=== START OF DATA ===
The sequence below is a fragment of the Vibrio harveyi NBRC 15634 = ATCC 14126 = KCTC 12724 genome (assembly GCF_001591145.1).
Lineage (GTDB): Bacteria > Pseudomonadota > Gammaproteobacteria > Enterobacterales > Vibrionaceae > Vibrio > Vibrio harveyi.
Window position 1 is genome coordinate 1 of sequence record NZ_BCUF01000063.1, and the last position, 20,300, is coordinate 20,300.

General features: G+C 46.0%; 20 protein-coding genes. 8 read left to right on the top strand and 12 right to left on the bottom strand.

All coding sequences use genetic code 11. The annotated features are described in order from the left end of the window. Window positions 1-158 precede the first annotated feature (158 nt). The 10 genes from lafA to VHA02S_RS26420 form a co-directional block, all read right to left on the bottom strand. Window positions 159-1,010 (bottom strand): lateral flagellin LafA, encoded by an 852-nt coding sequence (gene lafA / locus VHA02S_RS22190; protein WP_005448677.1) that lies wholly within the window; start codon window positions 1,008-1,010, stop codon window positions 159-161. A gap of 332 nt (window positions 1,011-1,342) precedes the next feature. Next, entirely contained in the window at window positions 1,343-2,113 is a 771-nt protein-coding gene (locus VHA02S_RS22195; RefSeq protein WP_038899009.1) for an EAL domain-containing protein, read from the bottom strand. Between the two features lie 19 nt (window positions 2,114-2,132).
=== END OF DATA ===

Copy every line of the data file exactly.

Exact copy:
The sequence below is a fragment of the Vibrio harveyi NBRC 15634 = ATCC 14126 = KCTC 12724 genome (assembly GCF_001591145.1).
Lineage (GTDB): Bacteria > Pseudomonadota > Gammaproteobacteria > Enterobacterales > Vibrionaceae > Vibrio > Vibrio harveyi.
Window position 1 is genome coordinate 1 of sequence record NZ_BCUF01000063.1, and the last position, 20,300, is coordinate 20,300.

General features: G+C 46.0%; 20 protein-coding genes. 8 read left to right on the top strand and 12 right to left on the bottom strand.

All coding sequences use genetic code 11. The annotated features are described in order from the left end of the window. Window positions 1-158 precede the first annotated feature (158 nt). The 10 genes from lafA to VHA02S_RS26420 form a co-directional block, all read right to left on the bottom strand. Window positions 159-1,010 (bottom strand): lateral flagellin LafA, encoded by an 852-nt coding sequence (gene lafA / locus VHA02S_RS22190; protein WP_005448677.1) that lies wholly within the window; start codon window positions 1,008-1,010, stop codon window positions 159-161. A gap of 332 nt (window positions 1,011-1,342) precedes the next feature. Next, entirely contained in the window at window positions 1,343-2,113 is a 771-nt protein-coding gene (locus VHA02S_RS22195; RefSeq protein WP_038899009.1) for an EAL domain-containing protein, read from the bottom strand. Between the two features lie 19 nt (window positions 2,114-2,132).